Americans throw out lots of food. Estimates from the EPA say nearly 40 million tons are landfilled or incinerated each year. And in Connecticut, food waste is second only to paper in terms of what people toss in the trash.
So more than five years ago, a new state law began requiring large businesses to recycle their leftover food. The hope was to divert organic waste from the trash bin while enticing recyclers to build in the state.
But getting that recycling industry started has been a challenge.
Alex Williams is the owner and operator of Blue Earth Compost, which is a six person business that travels all over Connecticut transporting old food scraps.
As he maneuvered his 24-foot box truck through the congested asphalt parking lots that city trash dumpsters call home, he described what his company picks up.
“A little bit of everything. From meat scraps, bones … all the way to veggie scraps. Fruit scraps. Coffee grounds. Bread,” Williams said. “The saying that we use is, ‘if it grows, it goes.’”
Williams said food waste is, potentially, recycling’s next big thing. Keeping food out of landfills reduces harmful methane emissions. It can potentially lower your garbage bill because you’re putting less stuff in the bin. And, he said, it’s just a more sustainable way to recycle.
“The difference with food waste recycling is you’re not going to barge your food waste to China to have it composted or something like that. It just doesn’t work that way,” Williams said. “It has to be processed locally.”
Food in Connecticut is recycled two ways. One option is to turn it into compost. But to take in waste, you need a lot of permits.
It can also be turned into renewable energy. Except right now, there’s only one place in the state that can do that.
So to jumpstart the food waste recycling industry, in 2014, Connecticut’s legislature enacted a law. It requires businesses producing lots of food waste to recycle it, if they’re within 20 miles of a facility that’s licensed to handle it.
“Certainly, I think the law was envisioned as a ‘build it and they will come’ type of law,” said Chris Nelson with the Department of Energy and Environmental Protection. “Where if we put the driver there for people to separate their food waste, that the infrastructure would come in.”
Nelson said the 2014 law produced a flurry of interest.
DEEP quickly signed off on four permit applications for anaerobic digesters, which are big food-to-energy plants that can turn thousands of tons of old food into renewable biogas or electricity.
But then, momentum stalled.
“Only one facility, Quantum Biopower in Southington, is up and operational at this time,” Nelson said. “The other three facilities are still working through either some site issues or getting the finances in line for the project.”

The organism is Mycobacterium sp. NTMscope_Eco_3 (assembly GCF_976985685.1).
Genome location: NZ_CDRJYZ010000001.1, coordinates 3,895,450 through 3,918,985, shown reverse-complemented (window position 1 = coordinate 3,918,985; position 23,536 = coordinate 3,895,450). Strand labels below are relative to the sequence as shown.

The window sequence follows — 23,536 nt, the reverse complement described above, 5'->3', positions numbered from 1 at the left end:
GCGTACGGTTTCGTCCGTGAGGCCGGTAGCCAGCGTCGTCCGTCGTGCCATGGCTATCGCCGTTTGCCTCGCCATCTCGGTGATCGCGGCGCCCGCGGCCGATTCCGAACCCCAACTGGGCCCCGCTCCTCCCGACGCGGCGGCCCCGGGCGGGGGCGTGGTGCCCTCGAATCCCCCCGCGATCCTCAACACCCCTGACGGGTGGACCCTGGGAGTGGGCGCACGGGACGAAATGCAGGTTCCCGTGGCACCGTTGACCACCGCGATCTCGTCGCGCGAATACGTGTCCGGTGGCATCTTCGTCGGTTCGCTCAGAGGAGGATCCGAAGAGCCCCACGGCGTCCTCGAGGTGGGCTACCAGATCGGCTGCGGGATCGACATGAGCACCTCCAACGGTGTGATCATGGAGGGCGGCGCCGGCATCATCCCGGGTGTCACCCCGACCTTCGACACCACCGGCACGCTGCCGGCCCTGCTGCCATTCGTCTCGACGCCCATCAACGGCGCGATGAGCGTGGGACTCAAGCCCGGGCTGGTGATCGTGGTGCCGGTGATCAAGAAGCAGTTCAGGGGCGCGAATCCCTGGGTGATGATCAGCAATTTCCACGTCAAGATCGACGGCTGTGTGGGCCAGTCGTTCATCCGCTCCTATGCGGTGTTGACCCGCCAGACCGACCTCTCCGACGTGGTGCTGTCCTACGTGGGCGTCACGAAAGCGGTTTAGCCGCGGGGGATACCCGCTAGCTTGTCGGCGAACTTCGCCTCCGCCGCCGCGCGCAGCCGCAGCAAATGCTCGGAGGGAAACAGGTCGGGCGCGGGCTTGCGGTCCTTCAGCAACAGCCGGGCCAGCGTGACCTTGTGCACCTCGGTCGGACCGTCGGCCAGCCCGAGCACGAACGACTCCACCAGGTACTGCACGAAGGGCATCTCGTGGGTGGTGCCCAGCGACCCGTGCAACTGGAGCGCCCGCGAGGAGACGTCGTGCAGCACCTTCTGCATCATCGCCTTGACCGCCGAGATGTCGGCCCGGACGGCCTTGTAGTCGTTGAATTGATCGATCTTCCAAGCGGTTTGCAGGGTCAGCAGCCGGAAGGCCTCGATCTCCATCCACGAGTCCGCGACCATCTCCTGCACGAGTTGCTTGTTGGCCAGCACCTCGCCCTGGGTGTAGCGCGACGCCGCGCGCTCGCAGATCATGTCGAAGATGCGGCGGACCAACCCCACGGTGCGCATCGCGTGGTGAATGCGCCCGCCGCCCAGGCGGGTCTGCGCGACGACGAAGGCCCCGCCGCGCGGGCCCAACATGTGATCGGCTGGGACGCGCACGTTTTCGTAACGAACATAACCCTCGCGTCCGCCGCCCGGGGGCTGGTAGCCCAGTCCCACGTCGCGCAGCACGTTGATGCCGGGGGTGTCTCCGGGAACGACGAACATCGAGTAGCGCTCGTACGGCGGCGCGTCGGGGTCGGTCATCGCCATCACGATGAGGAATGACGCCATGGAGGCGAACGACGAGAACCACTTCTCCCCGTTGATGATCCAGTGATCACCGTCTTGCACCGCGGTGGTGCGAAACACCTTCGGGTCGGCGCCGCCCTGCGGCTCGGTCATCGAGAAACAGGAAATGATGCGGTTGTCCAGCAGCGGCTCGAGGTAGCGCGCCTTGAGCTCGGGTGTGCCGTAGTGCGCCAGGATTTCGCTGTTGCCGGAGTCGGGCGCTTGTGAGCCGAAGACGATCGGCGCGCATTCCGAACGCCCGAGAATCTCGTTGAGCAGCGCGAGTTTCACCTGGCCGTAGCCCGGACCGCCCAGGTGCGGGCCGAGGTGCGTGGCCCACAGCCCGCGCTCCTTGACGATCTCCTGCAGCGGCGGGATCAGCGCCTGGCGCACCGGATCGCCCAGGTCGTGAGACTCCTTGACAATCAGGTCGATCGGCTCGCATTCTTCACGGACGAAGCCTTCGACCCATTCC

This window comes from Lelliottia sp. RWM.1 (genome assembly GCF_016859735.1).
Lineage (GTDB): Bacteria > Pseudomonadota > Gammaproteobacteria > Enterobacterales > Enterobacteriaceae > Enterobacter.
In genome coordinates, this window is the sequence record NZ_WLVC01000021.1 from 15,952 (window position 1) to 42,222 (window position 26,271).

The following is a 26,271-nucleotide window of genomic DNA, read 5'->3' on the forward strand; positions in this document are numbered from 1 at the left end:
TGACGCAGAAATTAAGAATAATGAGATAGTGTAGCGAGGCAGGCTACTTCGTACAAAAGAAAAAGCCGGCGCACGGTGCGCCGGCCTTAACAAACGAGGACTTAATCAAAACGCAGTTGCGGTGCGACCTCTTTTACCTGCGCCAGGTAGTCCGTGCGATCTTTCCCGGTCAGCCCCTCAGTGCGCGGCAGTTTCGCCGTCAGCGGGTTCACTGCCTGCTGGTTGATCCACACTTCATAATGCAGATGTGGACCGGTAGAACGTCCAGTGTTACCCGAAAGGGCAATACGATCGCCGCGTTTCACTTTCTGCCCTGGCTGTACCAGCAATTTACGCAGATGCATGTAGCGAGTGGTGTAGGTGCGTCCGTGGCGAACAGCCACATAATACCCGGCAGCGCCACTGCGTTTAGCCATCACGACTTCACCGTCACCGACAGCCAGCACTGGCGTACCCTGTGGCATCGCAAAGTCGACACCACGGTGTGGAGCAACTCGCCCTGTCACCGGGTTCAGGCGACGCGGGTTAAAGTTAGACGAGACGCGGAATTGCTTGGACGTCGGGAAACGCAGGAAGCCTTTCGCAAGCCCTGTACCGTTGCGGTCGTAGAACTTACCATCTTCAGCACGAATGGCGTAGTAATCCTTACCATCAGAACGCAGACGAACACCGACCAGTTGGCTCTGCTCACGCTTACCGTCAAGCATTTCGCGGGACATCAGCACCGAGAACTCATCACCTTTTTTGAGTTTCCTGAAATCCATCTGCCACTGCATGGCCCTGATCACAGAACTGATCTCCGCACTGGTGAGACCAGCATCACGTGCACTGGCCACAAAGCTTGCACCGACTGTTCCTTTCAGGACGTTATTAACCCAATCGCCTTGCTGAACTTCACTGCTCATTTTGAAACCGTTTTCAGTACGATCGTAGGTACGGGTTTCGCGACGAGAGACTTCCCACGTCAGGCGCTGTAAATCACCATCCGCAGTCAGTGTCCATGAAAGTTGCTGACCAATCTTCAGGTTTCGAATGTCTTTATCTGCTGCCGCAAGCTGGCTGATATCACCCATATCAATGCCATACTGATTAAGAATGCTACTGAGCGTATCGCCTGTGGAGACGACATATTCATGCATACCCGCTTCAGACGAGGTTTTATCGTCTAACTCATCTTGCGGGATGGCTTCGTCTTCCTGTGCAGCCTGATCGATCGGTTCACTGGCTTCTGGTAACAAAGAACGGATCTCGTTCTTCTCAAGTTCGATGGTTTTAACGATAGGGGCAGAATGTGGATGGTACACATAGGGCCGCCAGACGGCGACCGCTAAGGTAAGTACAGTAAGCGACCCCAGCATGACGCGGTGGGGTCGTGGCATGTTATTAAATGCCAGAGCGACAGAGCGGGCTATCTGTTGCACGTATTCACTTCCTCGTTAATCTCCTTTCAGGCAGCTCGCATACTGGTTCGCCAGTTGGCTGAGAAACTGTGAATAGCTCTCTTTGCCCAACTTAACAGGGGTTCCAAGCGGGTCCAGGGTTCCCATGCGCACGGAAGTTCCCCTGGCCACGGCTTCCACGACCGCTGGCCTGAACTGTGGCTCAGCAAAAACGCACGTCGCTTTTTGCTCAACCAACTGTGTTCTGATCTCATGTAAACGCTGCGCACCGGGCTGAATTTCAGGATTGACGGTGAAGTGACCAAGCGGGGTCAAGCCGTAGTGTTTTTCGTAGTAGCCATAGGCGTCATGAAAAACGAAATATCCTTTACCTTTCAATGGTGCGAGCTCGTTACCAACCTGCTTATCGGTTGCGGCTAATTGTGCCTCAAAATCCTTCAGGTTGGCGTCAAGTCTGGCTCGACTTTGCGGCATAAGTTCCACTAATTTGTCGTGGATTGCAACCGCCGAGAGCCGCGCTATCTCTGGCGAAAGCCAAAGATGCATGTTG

One of those facilities is Turning Earth. For almost a decade, it’s been trying to build an anaerobic digester along the I-84/91 corridor, where there are lots of potential customers.
“The organics diversion law was fantastic in terms of ensuring that organic feedstock would be there. That the state was behind these projects,” said Amy McCrae Kessler, a lawyer and founder at Turning Earth.
But, she said, lawmakers did a bad job at addressing what goes out the door: renewable energy.
“It’s very difficult to sell your renewable electricity for prices that make the projects pencil out,” McCrae Kessler said. “The opportunities in Connecticut are few and far between to do that.”
Other states like Massachusetts offer deals for organic recyclers.
Those deals include grants to get projects started or generous pricing arrangements, which spur investment and make renewable power more competitive with cheap natural gas.
Then there’s the Connecticut Green Bank, which gave Turning Earth a $4.5 million loan. McCrae Kessler said that boosted the confidence of investors worried about how Turning Earth would sell its power.
But last session lawmakers raided the Green Bank’s money to plug up the state’s budget deficit.
“They had to rescind our loan commitment. And loss of that … has been a significant barrier or obstacle for us to overcome,” McCrae Kessler said. “We’re competing for equity and debt dollars with projects in other states that are being backed by Green Banks.”
Turning Earth said it’s now considering selling its biogas to California. Where McCrae Kessler said low-carbon fuel standards could finally make the math work out.
Back on the truck in Hartford, Blue Earth’s Alex Williams said demand for food waste recycling is there. Homeowners, some public schools, and universities are volunteering to do it. And he said he’s grown his company to nearly 400 clients, despite a lack of infrastructure.
“Our hope is once those things start to catch up to what we’re doing, that we’ll be able to capitalize on the hard work that we’ve put in so far,” Williams said.
And pretty soon, there’s going to be more waste up for grabs.
Connecticut’s diversion standards change next year to require more businesses to divert their food.
But the question remains, will any new companies pop up to recycle it?